Saturday, June 7, 2014

Let No Man Deceive You

The following is a post that I was asked to write about my experience in the Messianic movement.  I'm afraid that it never was used as it wasn't as vitriolic as the requestor was undoubtedly hoping for.  I always try to bring correction with love and grace.  With that in mind, I do feel that in these days this message is one that needs to be expressed.

Let No Man Deceive You

I was raised in a conservative Jewish home. Growing up, we would attend synagogue most weeks as well as celebrate the Jewish holidays. During those years God was busy with me, planting His Word in my heart – His Word that I heard during the weekly services. As I grew and became a little more familiar with Scripture I began asking questions, like when did God stop requiring us to make sacrifices. All my questions seemed to do was make people uncomfortable, but I kept searching for answers.

When I was 17 years old I accepted Messiah and the atonement He made, once for all, on the cross. I was certain that I was the only Jew to ever have done so. Not too long after that I went to church with a friend of mine. Unfortunately there were a few things that I just couldn't get past. One was that it seemed like the sermons were focused not on Scripture, but on the founders of that particular denomination or how we can live better, happier lives. The other was the fact that the people there kept trying to convince me that I was no longer Jewish and that I didn't need to hold on to my Jewishness, my traditions, etc. Needless to say I did not feel comfortable there, so I stopped going. I did, however continue to read the Bible and learn about God.

Fast forward 10 years or so. I was now married and while I had shared everything with my husband, there was one little detail I had managed to keep secret – my faith in Christ. My husband had been raised in the Lutheran church, but had not yet come to salvation. One day, amidst some very troubling circumstances, I shared my faith with him and he agreed to go to church with me. When I looked in the phone book I saw that there was a Messianic congregation in town, so we decided to go there as I thought I would feel more comfortable.

When we first started attending I did indeed feel more comfortable. I was very happy to see that Jewish believers were worshiping in a Jewish way, much like an Hispanic or Aftican-American church would worship within the context of their culture. It was also nice to see non-Jewish believers there as well. But the longer we were there, some things started getting us concerned. There was a trend among the leadership in the congregation to try to impose Mosaic Law on believers in Christ. They supported keeping kosher and other legalistic duties – duties that I never kept before coming to Christ. I couldn't understand how they could justify requiring people to keep these laws now that they were in Christ and free from the law of sin and death. They also held the view that non-Jewish believers were “less than,” and would not allow them to hold certain positions simply because they had not been born a Jew. This view was also held by many who were pillars of the Messianic movement. Added to all of this was a general disdain for anything “church.” While I completely understand that many, many Jews are repelled by the church because of historical violence that the church has committed against Jews, I couldn't understand how those who had come to Christ could justify the positions they were taking. When I started asking about this and pointing out that Scripture teaches that in Christ there is neither Jew nor Gentile but we are all new creatures in Christ, or that God made all food acceptable to eat I was met with condescension. They tried to convince me that I obviously didn't know what I was talking about. It wasn't too long before we left that congregation.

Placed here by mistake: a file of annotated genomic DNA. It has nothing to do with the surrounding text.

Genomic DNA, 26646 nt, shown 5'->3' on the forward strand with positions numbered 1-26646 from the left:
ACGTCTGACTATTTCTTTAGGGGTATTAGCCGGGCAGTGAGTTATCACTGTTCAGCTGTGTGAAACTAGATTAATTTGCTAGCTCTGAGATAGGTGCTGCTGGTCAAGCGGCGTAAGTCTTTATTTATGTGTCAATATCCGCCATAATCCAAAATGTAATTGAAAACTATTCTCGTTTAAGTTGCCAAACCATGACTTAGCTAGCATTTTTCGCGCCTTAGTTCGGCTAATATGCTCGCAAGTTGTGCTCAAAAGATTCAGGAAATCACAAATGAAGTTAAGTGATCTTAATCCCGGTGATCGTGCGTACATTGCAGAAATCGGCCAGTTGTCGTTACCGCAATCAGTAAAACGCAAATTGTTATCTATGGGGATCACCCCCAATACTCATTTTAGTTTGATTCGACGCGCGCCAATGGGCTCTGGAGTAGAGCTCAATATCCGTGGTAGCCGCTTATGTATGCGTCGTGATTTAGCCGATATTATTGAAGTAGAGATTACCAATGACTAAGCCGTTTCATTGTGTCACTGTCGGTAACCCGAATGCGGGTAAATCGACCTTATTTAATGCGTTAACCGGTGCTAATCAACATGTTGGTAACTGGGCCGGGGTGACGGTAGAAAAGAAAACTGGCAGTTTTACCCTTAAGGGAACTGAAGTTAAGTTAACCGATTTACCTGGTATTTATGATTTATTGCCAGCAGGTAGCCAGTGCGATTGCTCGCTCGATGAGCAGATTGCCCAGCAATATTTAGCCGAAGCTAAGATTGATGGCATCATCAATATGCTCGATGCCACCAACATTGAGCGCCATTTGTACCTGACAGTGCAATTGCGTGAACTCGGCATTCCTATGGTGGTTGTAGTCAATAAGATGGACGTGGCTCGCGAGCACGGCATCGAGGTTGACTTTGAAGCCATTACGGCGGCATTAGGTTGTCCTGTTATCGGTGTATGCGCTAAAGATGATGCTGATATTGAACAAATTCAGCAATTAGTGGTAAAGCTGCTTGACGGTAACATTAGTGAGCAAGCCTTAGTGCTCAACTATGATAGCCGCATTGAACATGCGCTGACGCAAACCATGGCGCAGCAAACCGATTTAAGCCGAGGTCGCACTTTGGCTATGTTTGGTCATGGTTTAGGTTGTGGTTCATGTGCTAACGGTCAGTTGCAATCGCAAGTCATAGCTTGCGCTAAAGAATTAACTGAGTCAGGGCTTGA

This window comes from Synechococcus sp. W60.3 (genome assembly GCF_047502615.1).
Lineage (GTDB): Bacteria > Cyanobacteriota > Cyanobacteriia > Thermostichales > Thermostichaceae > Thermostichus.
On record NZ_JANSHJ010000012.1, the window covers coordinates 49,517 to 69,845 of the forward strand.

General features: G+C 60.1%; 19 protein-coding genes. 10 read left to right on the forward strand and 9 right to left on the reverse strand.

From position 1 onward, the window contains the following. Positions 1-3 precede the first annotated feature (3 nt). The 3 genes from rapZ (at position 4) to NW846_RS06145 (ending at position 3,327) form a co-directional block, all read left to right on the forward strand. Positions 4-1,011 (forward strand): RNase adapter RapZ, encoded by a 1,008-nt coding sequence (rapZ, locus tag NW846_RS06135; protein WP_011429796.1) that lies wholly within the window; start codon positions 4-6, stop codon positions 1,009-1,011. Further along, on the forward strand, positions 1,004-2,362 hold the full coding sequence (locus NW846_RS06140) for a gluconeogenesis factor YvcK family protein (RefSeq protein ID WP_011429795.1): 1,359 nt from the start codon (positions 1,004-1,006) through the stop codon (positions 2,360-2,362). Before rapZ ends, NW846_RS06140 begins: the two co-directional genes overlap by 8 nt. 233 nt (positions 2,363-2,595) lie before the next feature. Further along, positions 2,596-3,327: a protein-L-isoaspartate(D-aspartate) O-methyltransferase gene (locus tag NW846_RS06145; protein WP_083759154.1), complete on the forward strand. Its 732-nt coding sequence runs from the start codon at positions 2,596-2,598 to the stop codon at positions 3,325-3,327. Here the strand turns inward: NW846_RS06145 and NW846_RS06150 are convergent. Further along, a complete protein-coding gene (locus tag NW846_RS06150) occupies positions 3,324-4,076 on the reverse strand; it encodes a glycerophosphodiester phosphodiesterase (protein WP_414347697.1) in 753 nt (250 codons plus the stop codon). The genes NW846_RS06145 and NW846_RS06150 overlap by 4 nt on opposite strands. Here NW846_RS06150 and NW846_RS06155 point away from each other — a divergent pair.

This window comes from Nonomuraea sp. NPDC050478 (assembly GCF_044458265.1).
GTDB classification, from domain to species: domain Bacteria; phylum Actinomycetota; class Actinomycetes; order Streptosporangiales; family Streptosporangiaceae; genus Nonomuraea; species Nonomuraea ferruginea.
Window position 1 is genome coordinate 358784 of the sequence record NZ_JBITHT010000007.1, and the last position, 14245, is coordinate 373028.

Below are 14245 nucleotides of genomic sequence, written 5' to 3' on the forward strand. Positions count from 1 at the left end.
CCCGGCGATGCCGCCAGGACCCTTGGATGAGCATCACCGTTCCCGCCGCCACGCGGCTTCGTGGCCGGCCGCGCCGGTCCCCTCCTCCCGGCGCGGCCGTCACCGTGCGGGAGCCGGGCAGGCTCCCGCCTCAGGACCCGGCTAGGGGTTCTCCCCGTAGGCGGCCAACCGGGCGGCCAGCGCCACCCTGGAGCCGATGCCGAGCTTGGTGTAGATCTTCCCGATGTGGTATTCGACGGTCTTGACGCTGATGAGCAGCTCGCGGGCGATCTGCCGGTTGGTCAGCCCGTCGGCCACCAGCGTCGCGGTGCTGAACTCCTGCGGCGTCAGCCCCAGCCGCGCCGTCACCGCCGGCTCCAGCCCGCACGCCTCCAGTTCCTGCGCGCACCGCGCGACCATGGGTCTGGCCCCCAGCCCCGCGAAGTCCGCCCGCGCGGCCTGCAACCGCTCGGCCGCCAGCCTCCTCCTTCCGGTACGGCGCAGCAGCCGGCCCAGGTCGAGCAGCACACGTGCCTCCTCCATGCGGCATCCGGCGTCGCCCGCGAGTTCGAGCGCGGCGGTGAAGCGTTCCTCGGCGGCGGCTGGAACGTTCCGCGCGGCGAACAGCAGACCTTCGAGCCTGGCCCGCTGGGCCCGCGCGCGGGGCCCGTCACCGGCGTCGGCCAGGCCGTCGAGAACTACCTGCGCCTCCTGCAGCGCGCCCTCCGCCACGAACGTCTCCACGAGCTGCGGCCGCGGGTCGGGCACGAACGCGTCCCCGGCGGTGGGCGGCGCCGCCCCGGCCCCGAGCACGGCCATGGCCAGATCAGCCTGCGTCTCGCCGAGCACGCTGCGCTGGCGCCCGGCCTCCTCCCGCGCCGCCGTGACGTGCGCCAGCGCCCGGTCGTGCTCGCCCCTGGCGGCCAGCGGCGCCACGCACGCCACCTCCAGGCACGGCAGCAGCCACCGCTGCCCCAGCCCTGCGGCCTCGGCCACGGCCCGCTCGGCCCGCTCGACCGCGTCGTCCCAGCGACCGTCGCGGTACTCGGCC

We have been part of several churches since that time. The sad thing is that whenever there has been a question over a teaching, policy or doctrine, I've been met with the same attitude of condescension. The even sadder thing is how God's Word has come to take a back seat over people's agenda. Sometimes the Word has been moved from the back seat to the trunk and isn't taken seriously at all.

Over the years I have tried to keep things simple, relying not on man's word, but on God's. It doesn't matter if a person is a pastor or a layman. If what they are teaching doesn't agree with Scripture, don't believe it. In Scripture we are told, “Now the Berean Jews were of more noble character than those in Thessalonica, for they received the message with great eagerness and examined the Scriptures every day to see if what Paul said was true.” (Acts 17:11 NIV) If people were checking Paul's teachings against Scripture to make sure that he was correct, how much more diligent should we be! As time goes on there will be more and more false teachings, more and more wolves in sheep's clothing trying to deceive believers and lead them astray. There will be more and more deception within the church as well as without, all designed to keep us from God's truth. Be diligent in studying the Scriptures daily so that you know God's Truth.

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